PORT ST. LUCIE, Fla. -- Alex Torres had barely reached the Phoenix airport when he received a call from Wilmer Flores, his old friend and suddenly his new teammate. Growing up a few years apart in the same hometown of Valencia, Venezuela, Torres and Flores grew friendly over the years facing each other in winter ball. So no one in the clubhouse was more excited than Flores when the Mets acquired Torres to shore up their bullpen.
"Good changeup, good fastball," was Flores' scouting report on Torres. He laughed. "I'll tell you, in winter ball, he gets me every time."
Officially arriving in Mets camp on Tuesday, Torres showed up to the clubhouse the next morning for his first full day of work. Though Torres is left-handed, the Mets did not import him to be a lefty specialist -- that job will go to Jerry Blevins, whom the team acquired on the same day as Torres.
Instead, Torres and Rule 5 pick Sean Gilmartin will serve as multi-inning options for the Mets, because they are both as capable against right-handed hitters as they are against lefties. Torres in particular thrives against right-handers thanks to his changeup, which Fangraphs rated as the 45th-most effective in baseball last season among all pitchers with at least 50 innings. Two years ago, it was 24th-best, before control issues ballooned his ERA from 1.71 to 3.33.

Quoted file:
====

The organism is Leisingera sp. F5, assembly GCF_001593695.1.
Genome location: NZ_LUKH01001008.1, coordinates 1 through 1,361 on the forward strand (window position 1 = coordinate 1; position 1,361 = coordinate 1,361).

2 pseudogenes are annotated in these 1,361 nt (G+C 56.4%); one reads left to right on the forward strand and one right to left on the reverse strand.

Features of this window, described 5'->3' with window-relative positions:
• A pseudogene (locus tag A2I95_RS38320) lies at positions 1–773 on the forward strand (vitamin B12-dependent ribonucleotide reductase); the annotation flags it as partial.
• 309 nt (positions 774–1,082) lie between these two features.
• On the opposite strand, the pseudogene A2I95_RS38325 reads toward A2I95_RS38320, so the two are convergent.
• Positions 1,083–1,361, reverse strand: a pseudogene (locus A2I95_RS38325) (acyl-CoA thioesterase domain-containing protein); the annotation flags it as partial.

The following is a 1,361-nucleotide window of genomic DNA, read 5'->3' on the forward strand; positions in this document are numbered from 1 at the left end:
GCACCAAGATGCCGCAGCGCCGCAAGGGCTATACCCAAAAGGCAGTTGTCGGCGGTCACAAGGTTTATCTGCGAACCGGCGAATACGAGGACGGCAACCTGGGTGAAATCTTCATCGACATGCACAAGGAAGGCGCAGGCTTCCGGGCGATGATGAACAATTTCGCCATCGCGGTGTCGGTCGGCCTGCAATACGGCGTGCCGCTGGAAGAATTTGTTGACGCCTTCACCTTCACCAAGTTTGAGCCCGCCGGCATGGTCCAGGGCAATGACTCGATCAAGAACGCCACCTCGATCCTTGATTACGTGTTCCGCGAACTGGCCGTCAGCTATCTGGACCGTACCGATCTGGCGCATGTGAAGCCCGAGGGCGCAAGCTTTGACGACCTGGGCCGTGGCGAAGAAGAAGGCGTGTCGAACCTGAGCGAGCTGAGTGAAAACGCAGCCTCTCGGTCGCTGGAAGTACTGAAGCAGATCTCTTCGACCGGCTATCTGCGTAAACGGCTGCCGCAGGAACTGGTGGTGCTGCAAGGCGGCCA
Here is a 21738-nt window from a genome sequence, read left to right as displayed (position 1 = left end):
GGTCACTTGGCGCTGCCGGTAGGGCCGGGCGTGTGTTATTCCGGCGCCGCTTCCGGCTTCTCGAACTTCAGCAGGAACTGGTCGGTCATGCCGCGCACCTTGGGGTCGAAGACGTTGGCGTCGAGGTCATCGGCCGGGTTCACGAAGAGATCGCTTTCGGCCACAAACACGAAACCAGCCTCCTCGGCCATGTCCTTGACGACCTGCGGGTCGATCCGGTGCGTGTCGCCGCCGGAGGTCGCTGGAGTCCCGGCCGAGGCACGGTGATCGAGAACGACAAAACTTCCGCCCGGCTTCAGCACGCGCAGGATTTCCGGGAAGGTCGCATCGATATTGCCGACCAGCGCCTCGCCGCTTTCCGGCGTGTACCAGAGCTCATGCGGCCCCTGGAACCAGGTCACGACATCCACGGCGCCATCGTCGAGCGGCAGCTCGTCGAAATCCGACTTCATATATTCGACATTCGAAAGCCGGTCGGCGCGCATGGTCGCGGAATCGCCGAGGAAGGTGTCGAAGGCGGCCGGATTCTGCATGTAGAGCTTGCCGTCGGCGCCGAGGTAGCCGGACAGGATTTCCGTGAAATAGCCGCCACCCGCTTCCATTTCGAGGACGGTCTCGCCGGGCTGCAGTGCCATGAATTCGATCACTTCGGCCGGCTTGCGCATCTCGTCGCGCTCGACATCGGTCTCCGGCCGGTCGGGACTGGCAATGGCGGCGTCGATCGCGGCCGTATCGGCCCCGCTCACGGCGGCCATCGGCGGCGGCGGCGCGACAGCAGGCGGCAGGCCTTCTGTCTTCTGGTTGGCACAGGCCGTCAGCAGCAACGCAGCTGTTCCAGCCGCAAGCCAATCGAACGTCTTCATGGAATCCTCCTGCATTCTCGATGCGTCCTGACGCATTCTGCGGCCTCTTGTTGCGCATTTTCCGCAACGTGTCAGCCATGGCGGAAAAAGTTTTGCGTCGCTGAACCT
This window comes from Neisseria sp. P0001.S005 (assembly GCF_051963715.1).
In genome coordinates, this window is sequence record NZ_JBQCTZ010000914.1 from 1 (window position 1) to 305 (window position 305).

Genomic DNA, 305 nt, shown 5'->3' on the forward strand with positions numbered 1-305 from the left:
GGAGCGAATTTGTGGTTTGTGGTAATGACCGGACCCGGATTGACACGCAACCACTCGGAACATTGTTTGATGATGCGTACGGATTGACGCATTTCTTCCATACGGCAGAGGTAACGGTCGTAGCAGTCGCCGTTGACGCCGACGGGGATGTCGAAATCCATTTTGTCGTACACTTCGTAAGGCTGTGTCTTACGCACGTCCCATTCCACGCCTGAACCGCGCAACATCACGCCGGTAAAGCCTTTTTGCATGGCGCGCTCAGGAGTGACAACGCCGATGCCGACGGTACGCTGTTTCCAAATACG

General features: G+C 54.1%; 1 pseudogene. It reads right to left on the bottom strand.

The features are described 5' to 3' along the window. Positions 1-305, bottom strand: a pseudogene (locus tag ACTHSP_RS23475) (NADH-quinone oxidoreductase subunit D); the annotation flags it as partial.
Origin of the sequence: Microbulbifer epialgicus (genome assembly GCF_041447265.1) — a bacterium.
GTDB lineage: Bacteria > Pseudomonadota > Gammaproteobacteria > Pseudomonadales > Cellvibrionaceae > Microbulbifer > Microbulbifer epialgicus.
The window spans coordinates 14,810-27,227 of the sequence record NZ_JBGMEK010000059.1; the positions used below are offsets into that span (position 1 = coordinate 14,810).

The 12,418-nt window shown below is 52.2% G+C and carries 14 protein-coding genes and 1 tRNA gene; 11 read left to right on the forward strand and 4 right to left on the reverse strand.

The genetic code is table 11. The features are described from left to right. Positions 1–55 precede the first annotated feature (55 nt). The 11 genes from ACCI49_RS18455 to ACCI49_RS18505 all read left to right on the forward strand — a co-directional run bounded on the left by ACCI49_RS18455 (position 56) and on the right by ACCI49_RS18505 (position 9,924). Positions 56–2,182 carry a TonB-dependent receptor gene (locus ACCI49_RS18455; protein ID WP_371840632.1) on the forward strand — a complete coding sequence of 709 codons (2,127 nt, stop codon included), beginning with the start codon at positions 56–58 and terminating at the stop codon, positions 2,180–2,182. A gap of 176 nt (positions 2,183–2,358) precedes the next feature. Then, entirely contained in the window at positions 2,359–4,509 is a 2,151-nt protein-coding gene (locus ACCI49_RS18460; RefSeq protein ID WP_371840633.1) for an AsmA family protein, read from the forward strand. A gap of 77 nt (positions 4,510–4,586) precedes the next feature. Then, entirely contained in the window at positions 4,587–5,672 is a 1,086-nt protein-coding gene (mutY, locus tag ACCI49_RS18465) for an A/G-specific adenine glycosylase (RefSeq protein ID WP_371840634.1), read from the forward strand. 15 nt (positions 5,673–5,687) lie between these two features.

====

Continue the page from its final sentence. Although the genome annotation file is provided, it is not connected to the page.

Torres is confident that he'll rebound with the Mets.
"I wasn't expecting, in that moment, that I would be traded," he said. "But I'm so happy to be here, and be part of the Mets now. I'm going to be in New York with the Mets. 'The Big Apple.' Everybody knows that. I'm really happy."
As for the oversized padded cap that Torres wore last season with the Padres, he is still working on getting that model made up in blue and orange. Though some pitchers around baseball are wearing subtler padded caps this year, Torres says he prefers the old, bulky model, believing it offers better protection.
"It's just to protect myself," Torres said. "It's something to be safe."
Anthony DiComo is a reporter for MLB.com. Follow him on Twitter @AnthonyDiComo. This story was not subject to the approval of Major League Baseball or its clubs.